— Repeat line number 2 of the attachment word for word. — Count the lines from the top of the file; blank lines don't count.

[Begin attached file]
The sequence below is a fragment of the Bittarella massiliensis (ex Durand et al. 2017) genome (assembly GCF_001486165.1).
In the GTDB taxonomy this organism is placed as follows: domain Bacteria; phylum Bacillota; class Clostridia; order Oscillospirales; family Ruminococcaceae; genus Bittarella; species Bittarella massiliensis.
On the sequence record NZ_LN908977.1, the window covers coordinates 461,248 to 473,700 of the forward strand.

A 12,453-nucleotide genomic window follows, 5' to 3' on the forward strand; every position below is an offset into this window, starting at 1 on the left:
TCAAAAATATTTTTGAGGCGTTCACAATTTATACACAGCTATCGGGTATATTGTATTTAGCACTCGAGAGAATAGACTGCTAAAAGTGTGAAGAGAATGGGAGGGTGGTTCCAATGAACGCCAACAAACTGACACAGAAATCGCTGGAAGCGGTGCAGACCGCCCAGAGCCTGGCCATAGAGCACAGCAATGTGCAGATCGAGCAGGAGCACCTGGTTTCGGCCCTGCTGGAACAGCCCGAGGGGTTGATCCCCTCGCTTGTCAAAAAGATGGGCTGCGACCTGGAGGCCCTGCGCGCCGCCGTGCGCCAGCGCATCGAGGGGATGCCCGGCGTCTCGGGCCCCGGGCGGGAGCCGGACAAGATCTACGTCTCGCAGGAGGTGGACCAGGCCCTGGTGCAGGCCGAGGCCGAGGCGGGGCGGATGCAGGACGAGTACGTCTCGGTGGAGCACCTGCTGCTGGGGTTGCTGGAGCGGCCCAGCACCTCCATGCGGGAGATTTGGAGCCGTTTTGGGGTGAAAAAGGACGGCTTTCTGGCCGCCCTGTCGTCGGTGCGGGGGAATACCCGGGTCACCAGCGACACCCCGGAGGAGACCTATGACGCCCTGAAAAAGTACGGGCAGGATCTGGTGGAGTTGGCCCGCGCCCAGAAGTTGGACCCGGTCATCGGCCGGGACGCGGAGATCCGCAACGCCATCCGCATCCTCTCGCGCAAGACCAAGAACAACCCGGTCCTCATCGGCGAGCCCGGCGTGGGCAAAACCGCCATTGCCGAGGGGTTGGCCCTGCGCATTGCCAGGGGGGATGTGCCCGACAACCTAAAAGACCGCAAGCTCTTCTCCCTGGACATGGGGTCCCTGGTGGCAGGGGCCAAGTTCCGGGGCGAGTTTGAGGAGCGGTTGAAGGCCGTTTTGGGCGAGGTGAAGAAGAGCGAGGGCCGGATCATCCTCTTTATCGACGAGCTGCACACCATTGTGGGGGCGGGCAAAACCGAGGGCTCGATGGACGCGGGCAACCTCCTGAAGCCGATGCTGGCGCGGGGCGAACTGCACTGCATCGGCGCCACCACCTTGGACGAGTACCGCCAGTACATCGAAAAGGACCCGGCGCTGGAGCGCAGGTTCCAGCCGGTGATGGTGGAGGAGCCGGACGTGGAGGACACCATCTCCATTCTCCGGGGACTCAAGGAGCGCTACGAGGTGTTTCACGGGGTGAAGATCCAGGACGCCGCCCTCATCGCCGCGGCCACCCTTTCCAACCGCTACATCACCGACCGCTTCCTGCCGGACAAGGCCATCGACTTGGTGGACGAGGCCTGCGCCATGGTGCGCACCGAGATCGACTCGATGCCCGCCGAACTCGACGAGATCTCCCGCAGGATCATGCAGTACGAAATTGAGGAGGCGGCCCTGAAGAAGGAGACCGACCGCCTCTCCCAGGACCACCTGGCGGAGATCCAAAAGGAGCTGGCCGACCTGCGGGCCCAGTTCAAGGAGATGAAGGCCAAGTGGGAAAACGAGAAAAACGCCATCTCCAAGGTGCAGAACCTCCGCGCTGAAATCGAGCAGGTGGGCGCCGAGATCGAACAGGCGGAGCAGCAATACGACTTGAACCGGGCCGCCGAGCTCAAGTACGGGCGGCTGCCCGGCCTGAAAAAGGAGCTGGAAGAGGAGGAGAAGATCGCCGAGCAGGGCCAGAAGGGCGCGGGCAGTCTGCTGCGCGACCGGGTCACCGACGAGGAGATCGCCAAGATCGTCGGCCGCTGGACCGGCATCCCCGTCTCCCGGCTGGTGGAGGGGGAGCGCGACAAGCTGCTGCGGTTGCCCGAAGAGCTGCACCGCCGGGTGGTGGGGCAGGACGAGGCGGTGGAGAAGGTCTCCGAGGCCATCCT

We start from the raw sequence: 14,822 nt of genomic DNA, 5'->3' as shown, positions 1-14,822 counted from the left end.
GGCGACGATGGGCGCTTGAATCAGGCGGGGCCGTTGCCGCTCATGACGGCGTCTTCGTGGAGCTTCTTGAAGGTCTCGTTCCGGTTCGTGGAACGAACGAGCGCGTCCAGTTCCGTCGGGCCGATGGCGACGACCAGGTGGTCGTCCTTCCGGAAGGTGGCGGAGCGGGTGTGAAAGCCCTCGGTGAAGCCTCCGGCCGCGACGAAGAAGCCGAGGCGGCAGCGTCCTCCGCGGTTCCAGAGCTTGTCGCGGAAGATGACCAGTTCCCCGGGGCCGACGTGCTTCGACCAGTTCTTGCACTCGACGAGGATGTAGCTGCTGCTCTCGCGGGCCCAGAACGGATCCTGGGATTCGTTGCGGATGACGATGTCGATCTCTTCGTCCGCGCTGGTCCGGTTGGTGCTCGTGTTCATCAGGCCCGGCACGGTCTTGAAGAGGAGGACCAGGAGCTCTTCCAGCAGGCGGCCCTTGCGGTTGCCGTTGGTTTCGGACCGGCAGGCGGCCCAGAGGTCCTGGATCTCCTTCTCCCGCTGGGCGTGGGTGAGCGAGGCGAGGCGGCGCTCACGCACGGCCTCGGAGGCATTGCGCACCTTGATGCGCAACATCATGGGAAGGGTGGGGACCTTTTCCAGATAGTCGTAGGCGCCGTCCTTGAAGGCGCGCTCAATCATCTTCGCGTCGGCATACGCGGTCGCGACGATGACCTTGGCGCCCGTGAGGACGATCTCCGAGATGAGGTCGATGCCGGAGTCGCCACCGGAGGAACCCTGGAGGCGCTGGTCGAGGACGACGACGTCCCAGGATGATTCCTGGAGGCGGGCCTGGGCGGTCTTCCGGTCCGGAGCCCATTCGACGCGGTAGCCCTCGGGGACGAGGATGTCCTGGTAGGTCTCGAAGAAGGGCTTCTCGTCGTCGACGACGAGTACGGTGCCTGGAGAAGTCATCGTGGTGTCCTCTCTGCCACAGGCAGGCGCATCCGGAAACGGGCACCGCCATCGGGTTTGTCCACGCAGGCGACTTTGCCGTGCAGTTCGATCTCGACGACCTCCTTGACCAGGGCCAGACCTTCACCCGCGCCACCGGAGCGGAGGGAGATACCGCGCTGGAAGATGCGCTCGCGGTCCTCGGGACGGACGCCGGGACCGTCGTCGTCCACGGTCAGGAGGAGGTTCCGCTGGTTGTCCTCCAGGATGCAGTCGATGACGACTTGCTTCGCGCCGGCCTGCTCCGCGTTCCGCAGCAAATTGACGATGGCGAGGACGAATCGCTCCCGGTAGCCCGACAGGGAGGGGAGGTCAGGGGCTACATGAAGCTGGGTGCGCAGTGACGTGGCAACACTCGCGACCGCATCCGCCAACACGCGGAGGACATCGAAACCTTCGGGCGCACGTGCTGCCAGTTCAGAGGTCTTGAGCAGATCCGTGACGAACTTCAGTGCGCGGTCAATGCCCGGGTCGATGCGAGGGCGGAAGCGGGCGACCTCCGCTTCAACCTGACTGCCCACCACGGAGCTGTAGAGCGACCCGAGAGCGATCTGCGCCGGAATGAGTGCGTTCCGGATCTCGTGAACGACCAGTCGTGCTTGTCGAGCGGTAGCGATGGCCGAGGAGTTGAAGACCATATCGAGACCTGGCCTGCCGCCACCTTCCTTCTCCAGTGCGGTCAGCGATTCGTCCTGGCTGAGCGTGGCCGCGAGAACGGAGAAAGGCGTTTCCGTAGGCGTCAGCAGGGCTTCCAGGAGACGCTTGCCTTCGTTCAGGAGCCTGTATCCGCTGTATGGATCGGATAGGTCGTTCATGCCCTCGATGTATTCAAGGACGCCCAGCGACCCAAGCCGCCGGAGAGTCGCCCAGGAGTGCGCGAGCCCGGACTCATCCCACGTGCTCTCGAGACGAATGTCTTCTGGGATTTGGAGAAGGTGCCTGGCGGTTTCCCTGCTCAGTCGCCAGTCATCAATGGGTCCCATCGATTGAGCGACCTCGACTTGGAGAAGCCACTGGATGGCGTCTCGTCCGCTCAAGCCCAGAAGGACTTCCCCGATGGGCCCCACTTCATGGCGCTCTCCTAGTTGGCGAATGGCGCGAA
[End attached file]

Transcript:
In the GTDB taxonomy this organism is placed as follows: domain Bacteria; phylum Bacillota; class Clostridia; order Oscillospirales; family Ruminococcaceae; genus Bittarella; species Bittarella massiliensis.